When I started this column on July 23, my editor warned me that it may be wise to limit myself to a bi-monthly column: Coming up with a (hopefully) compelling, (hopefully) interesting topic every week could be taxing and downright difficult.
Well, last week’s truncated holiday deadline schedule caused yours truly to freeze up, ultimately unable to conjure up a column topic before the axe dropped.
For the first time since I started writing in this space, I came up empty. The streak was snapped at 18. Call me the reverse Philadelphia 76ers.
Thankfully, a weekend spent watching college football provided me an easy enough topic for this week’s column, which, admittedly, is pretty low-hanging fruit. But hey: I had a week off and I’m rusty — and low-hanging fruit can still taste good, right?
And what, you ask, is this particular flavor of low-hanging fruit? Oranges and peaches, primarily.
That’s right: it’s bowl season!
Now, I know: making fun of the absurd and laughable litany of bowl names is not particularly fresh — it’s rotten fruit, to belabor an already bedraggled metaphor. But it does remain fun.
So, to get this portion of the exercise out of the way early, I present to you my favorite bowl names for the 2015-2016 bowl season, in no particular order.
(I’ve also added one fake one; see if you can spot it!):
- The Franklin American Mortgage Music City Bowl
- The San Diego County Credit Union Poinsettia Bowl
- The Camping World Independence Bowl
- The Lockheed Martin Armed Forces Bowl
- The Meshbesher & Spence Porridge Bowl
- The Raycom Media Camellia Bowl
- The Nova Home Loans Arizona Bowl
(Any guesses? If you guessed The Meshbesher & Spence Porridge Bowl, then congrats! You’ve spotted the phony.)
These bowl names, as always, border on parody — and I even omitted every season’s best sub-category: food-related bowls.
What better time than bowl season for food advertisers to remind you to up your caloric intake as you sink into your sofa in a cloud of Dorito dust?
This year’s bowl cornucopia is sponsored by many of our country’s finest dining establishments and suppliers, including Famous Idaho Potatoes, Chick-fil-A, Popeyes, Zaxby’s, Foster Farms, Outback Steakhouse and Buffalo Wild Wings.
That list truly captures the American people’s wide-ranging culinary tastes: the people who supply our fries, fast-food chicken spot, fast-food fried chicken spot, fast-food chicken wing spot, the people who supply the chicken, the bloomin’ onion place and a chicken wing joint with a beer list.
The bowls runneth over
These comically capitalistic bowl names are nothing new, of course; what is new this year is that there have become so many bowls — and so few decent teams — that the NCAA is having to think up new, creative ways to fill all the slots.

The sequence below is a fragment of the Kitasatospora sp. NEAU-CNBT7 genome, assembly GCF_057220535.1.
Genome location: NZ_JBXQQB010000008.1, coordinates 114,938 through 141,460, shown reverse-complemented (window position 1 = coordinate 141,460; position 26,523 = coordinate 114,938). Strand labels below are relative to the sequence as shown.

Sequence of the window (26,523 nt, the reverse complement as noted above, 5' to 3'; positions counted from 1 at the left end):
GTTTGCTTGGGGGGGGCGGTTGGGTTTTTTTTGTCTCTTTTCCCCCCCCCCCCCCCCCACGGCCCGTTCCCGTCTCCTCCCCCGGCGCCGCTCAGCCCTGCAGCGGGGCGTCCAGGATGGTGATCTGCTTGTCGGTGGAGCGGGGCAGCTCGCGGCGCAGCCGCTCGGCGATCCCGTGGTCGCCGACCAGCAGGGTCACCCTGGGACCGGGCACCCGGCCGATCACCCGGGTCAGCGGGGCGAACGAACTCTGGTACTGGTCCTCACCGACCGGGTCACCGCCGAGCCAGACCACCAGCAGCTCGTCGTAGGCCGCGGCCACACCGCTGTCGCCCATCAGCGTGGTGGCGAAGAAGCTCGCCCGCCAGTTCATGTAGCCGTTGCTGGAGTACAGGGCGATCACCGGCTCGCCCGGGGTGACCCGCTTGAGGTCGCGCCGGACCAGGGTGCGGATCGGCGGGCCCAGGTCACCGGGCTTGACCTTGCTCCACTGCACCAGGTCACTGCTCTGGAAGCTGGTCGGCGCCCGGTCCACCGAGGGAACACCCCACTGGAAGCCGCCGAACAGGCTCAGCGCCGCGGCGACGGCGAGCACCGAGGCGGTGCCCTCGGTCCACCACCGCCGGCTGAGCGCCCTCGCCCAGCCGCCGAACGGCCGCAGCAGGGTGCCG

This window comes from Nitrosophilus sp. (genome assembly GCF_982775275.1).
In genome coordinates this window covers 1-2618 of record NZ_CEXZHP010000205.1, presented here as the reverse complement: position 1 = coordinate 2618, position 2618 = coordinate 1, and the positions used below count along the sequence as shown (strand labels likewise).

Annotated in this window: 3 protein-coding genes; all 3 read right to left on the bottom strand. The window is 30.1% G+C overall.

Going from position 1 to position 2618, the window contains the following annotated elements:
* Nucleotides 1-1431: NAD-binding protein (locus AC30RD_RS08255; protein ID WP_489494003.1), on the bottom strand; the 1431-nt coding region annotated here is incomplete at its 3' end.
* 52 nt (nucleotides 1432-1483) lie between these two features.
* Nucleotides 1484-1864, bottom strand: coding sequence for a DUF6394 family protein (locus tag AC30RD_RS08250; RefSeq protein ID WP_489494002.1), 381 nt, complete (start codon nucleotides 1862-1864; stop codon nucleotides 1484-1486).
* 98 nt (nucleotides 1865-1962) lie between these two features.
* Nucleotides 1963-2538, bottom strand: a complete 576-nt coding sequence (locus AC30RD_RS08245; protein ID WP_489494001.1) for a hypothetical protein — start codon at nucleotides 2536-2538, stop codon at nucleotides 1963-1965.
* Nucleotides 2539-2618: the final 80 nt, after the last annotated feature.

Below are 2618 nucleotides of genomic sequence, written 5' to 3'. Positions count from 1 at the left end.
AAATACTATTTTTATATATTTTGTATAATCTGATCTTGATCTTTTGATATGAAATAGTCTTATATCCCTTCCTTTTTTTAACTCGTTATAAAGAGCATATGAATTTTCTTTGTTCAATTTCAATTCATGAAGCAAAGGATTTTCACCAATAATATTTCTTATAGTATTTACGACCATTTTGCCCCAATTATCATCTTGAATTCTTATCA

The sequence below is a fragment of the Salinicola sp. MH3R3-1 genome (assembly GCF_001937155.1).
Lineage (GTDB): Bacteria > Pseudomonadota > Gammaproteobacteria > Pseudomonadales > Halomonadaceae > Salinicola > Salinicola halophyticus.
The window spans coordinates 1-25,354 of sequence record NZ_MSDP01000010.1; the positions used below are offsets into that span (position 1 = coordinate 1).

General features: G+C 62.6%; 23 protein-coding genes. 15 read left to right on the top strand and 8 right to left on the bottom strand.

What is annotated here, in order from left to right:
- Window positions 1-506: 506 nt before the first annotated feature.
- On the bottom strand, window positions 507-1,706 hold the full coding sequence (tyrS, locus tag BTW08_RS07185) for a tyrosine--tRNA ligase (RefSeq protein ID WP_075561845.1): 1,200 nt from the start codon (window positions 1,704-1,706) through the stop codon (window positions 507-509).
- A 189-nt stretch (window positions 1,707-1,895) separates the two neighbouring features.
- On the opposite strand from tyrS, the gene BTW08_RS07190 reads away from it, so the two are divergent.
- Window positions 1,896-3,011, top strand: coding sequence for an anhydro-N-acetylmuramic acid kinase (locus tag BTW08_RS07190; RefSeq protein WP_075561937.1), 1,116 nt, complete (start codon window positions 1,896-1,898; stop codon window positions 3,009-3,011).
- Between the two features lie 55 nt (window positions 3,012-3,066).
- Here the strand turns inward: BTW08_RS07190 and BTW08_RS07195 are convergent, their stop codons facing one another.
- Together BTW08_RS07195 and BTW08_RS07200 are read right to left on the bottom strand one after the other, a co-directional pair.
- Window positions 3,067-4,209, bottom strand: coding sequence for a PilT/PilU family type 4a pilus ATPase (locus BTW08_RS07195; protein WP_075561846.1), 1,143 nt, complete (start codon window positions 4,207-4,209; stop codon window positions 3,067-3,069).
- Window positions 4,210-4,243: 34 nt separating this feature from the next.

Last week, the NCAA Football Oversight Committee met to discuss its conundrum: there aren’t enough .500 teams to fill the record 40 bowls infesting our televisions this holiday season.
The .500 rule seems logical — a firewall preventing sub-par teams from sneaking into the postseason.
But the rule is a vestige of a very different era, when every website or online university didn’t have its own bowl — an era when visiting websites required an AOL CD-ROM and the closest thing to an online education was visiting the library in “Myst.”
In 1995, there were only 18 bowl games; in 2015, because of the NCAA’s deregulation of the system, there are 40 with no limit to that the number.
This year, 62 percent of FBS teams will go to the postseason. What an honor.
The oversight committee’s task was to determine how to handle the slew of 5-7 teams — including the Minnesota Golden Gophers — that are clearly not good enough to deserve postseason football but may just get to play in the San Diego County Credit Union Poinsettia Bowl anyway.
Revenge of the nerds
Their solution? To determine the two-to-five “bowl-worthy” 5-7 teams by their Academic Progress Rates.
I love this so, so much.
The NCAA’s message, from what I can tell: if you’d like to play in the postseason, be the best possible football team — don’t worry about class, you’ve got practice; don’t head to the library, get your butt in the weight room.
But if your team isn’t awesome at football, you better hit those books!
But not too hard, mind you: they’re not allowing an 0-12 team with a sparkling 4.0 GPA into this highly exclusive bowl-bound club.
Nope, you need to both be incredibly mediocre at football AND pretty smart!
Now, this is not feasible for the majority of college football players, those not blessed with both freakish physical abilities and a sharp mind.
I see only one logical solution: Bring on the nerds!
I’m imagining coaches filling out their final scholarship spots with National Honor Society members and salutatorians — or better yet, sending their assistant coaches to the library to cajole young scholars into walking on to their football team.
It’s a balancing act, you see. For every line-busting, man mountain of a defensive lineman, you’ll need a computer-programming Mensa member.
Perhaps the mid-level teams like the Gophers could employ a buddy system: if you’re a stud football player whose grades aren’t up to snuff, you must convince one straight-A student to join the football team. For every recreation and tourism major, grab a physics major.
If jocks and nerds can simply overcome their differences and stand side by side, anything is possible. Even mediocrity.